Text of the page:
It’s an evidence, no enterprise wants to discover a security breach in its IT systems and applications and make the news with its data all over the Internet. Cybersecurity is an obligation for all enterprises to which they must comply; and today, enterprise security goes way beyond IT systems and applications.
In the last few posts, we discussed the many advantages of Cloud Services of which cybersecurity is key; like data protection (encryption on the wire, sometimes in the DB, protection from hackers, backup, etc.). So, what about IT systems and applications in particular, and your enterprise in general?
Protect but don’t affect
The reality is, major cybersecurity breaches done by hackers that break the news are very rare events. The vast majority of enterprise security problems, including IT systems, are mostly due to organisational laziness (nobody wants to take responsibility for security) and human negligence (employees).
All departments are reluctant to put into place security measures. Therefore, enterprise security very often comes after productivity and profitability concerns, way after…
Evidently, not all enterprises need the same level of security, be it IT or other.
So, the question is: what is the right balance between protection and performance for my enterprise?
To help define the right balance of enterprise security, here a few basics to consider:
- Is my enterprise on the « Cloud » or do we have our own servers?
- Is my enterprise hosting itself our critical applications?
- Are our applications Windows, Web or both?
- Are we using a Web Hosting service?
Further down, we will explain in details how to execute; that is, identifying risks and where to apply enterprise security measures.
5 basic sources of enterprise security risks to consider
Here are 5 « ABC » security ensembles to help you elaborate your « enterprise security strategy ».
- Is your network configuration regularly reviewed and documented?
- How are your web servers distributed among your network, isolated or segregated? Located in dedicated DMZs?
- Do computers go to sleep after a few minutes (need a password to awaken)?
- Is the location well protected (cameras, locks, visitor’s registry, etc.)?
- Can a stranger penetrate the place without being requested to identify?
- Are there post-its or unprotected files containing passwords publicly displayed or easily accessible?
- Are all servers’ OS up to date (security patches)? Have you set up an automatic updates alert system?
- Is your domain server asking for passwords reinitialization at pre-determined intervals?
- Are all routers protected with complex passwords?
- Do routers enable connection only with computers which they have the Mac Address (Is it necessary?)?
- Are all data encrypted (must they be)?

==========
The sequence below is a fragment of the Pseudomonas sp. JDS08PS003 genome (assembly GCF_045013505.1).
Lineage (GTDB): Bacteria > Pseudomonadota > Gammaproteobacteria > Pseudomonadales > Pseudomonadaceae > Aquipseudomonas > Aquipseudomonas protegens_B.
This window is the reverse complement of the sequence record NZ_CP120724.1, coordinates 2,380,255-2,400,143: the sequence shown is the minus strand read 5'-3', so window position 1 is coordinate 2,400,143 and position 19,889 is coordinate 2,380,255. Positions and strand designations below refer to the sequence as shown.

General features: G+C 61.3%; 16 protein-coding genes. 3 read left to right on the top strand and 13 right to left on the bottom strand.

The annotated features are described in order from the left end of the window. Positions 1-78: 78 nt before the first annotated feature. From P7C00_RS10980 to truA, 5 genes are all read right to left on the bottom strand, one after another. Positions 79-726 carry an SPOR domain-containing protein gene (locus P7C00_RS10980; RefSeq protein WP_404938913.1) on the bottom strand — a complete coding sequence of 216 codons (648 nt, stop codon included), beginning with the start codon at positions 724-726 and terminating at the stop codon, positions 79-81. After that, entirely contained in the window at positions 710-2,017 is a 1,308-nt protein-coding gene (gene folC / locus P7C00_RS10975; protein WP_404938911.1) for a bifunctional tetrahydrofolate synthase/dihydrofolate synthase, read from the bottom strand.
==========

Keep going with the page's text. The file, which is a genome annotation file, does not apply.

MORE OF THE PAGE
- Does the firewall open only the necessary ports?
- Does the firewall restrict users access to illicit websites?
- Are all firewall softwares up to date? Have you set up an automatic updates alert system?
- Are all firewall rules set on « anything not expressly permitted is prohibited »?
- Do you consistently do a « background check » before hiring candidates?
- Are the personnel regularly trained and made aware of security issues?
- Are users’ roles well defined with appropriate access rights (Group Policies in Active Directory)?
- Are they encrypted (do they need to)?
- Are data used for tests « cloaked »?
- Are unnecessary sensitive data being stored?
- Are historical data being stored for no reasons?
- Are mobile devices access being protected (code, print, schema…)?
- Are critical data being stored on mobile devices?
- Is the communication with office being done in a secure manner (VPN)?
The list of enterprise security measures one can implement could be infinite depending on the level of risks you have to cope with; as for businesses like Banks which demand a greater level of cybersecurity, there is normally a department to manage this aspect.
In any case, whatever your situation, it’s all a question of balance between protection and performance.
Ask yourself if implementing an enterprise security measure will slow down a process or add useless execution steps resulting in a negative impact on either business profitability, employee productivity or clientele satisfaction.
If so, then you should assess if the risks of not implementing this enterprise security measure could be critical to your enterprise (competitiveness, reputation, loss, etc.). Choices and options should then appear more clearly.
Do communicate thoroughly your motives to each clientele; any client, employee or partner will always appreciate being informed instead of being hold ignorant when it comes to his/her security and they will mostly systematically choose the annoyance over the risks.
Our intention with this post was to raise awareness regarding basic enterprise security measures and issues and get them back at the top of your priorities and To-Do list.
And remember, in doubt, the ultimate question in terms of enterprise security is: “Is it worth the risk?”